New Antiferromagnetic Phase: Clue to Design of Iron-based Superconductor with Higher Critical Temperature

Researcher group led by Hideo Hosono (Soshi Iimura, Hiroshi Okanishi, and Satoru Matsuishi) at Tokyo Institute of Technology has disclosed a unique phase diagram yields important clues to the unconventional origins of high-Tc superconductivity.

Figure. Electronic phase diagram of SmFeAsO1-xHx.

In iron-based superconductors, high critical temperature (Tc) superconductivity over 50 K has only been accomplished in electron-doped hREFeAsO (hRE is heavy rare earth (RE) element). Although hREFeAsO has the highest bulk Tc (58 K), progress in understanding its physical properties has been relatively slow due to difficulties in achieving high-concentration electron doping and carrying out neutron experiments. Here, the researchers present a systematic neutron powder diffraction study of 154SmFeAsO 1-xDx, and the discovery of a long-range antiferromagnetic ordering with x ≥ 0.56 (AFM2) accompanying a structural transition from tetragonal to orthorhombic. Surprisingly, the Fe magnetic moment in AFM2 reaches a magnitude of 2.73 μB/Fe, which is the largest in all nondoped iron pnictides and chalcogenides. Theoretical calculations suggest that the AFM2 phase originates in kinetic frustration of the Fe-3dxy orbital, in which the nearest-neighbor hopping parameter becomes zero. The unique phase diagram, i.e., highest-Tc superconducting phase adjacent to the strongly correlated phase in electron-overdoped regime, yields important clues to the unconventional origins of superconductivity.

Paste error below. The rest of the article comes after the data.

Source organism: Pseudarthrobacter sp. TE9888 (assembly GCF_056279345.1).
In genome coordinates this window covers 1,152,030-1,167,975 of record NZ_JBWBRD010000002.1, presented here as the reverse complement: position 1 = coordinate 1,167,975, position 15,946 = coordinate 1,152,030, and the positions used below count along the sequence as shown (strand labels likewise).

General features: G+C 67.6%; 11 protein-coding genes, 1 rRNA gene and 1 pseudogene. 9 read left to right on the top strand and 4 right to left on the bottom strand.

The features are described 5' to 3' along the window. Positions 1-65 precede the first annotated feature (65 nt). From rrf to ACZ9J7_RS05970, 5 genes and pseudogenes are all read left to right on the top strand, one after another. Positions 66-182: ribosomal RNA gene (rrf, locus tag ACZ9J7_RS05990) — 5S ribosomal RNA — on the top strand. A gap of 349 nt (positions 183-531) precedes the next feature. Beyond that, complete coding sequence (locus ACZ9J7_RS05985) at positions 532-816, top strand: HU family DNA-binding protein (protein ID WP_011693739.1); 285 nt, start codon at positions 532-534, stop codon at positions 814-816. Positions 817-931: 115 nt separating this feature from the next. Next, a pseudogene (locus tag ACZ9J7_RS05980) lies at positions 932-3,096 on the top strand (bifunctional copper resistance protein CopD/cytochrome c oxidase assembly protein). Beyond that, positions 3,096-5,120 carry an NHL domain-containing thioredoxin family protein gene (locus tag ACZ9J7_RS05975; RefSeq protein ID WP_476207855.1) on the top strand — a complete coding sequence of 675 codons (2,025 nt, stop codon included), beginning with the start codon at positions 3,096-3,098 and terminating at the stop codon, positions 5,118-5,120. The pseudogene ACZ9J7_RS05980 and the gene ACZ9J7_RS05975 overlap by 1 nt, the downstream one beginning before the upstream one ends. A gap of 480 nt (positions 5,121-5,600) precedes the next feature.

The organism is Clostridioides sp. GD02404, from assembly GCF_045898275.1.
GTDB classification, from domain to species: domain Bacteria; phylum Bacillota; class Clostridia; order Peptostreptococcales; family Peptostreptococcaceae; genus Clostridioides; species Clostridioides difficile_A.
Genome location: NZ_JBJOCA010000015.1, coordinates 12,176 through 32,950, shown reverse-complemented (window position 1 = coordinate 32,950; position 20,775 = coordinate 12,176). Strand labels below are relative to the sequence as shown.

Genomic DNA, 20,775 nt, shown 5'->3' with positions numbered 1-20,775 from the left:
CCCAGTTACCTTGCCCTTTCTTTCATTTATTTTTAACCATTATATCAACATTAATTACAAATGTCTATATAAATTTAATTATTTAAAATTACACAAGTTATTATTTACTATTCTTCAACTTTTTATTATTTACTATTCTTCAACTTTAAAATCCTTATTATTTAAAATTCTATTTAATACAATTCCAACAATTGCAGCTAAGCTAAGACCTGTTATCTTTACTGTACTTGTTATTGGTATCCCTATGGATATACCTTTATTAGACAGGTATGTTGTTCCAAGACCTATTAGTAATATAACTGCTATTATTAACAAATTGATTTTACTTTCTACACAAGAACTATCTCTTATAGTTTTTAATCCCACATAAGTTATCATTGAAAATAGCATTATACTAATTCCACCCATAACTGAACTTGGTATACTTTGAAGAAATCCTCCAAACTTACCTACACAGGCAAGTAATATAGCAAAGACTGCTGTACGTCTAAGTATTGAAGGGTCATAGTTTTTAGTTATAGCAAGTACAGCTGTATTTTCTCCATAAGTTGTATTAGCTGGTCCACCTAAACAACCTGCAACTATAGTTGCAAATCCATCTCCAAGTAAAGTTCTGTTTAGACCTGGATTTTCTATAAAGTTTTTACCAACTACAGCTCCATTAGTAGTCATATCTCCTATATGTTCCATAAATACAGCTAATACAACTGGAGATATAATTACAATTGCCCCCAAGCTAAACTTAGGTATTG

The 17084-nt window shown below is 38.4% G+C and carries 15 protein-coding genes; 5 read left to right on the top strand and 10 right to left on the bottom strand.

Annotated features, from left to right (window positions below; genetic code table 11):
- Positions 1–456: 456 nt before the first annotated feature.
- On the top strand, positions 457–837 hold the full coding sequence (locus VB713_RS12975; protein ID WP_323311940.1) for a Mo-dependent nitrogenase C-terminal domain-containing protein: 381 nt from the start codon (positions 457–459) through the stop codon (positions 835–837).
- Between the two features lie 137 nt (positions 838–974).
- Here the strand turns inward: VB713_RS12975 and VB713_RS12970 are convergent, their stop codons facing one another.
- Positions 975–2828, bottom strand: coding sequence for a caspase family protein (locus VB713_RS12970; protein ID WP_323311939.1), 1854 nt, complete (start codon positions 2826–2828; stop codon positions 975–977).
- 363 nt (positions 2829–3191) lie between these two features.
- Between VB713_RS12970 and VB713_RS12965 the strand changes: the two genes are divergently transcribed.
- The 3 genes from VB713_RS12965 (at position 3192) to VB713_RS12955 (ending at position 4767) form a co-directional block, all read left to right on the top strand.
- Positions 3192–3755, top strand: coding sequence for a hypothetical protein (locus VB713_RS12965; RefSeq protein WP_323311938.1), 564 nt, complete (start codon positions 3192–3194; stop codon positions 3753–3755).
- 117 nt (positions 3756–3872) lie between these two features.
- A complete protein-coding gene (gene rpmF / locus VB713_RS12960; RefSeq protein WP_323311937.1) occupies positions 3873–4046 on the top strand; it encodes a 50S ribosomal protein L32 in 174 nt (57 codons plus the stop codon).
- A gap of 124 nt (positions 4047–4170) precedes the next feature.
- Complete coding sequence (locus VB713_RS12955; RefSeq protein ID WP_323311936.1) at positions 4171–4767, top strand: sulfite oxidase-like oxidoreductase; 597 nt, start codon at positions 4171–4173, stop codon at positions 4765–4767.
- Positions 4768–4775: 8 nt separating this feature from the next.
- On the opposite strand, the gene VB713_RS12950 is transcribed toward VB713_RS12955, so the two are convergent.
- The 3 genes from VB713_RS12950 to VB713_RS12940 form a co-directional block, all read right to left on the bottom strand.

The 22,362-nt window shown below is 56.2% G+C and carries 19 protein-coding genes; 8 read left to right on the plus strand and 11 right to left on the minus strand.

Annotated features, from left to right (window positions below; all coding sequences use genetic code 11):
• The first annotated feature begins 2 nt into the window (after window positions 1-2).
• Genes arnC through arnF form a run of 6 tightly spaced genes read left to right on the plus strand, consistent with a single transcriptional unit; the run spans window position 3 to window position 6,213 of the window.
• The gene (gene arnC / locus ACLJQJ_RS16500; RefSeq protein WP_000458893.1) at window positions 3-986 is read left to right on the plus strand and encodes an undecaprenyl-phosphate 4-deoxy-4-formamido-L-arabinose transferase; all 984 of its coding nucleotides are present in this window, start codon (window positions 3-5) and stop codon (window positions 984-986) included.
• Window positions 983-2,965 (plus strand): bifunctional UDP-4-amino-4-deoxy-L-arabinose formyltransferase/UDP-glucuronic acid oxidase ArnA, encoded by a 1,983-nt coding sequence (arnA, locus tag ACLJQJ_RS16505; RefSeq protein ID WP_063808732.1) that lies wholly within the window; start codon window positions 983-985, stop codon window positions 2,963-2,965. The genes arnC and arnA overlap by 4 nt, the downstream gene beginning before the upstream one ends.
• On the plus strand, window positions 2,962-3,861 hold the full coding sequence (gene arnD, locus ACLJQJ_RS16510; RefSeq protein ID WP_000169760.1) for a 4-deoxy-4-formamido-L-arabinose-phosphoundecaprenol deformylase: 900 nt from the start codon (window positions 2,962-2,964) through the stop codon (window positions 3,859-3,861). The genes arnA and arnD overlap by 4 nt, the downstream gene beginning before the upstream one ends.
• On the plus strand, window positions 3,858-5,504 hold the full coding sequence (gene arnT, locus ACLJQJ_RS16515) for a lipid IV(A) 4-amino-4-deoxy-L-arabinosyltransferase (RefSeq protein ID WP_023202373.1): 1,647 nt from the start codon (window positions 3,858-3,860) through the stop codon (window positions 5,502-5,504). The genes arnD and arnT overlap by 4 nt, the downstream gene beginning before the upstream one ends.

This research result was published on the early edition of Proceedings of the National Academy of Sciences of the United States of America on May 15th, 2017.

Source : Tokyo Institute of Technology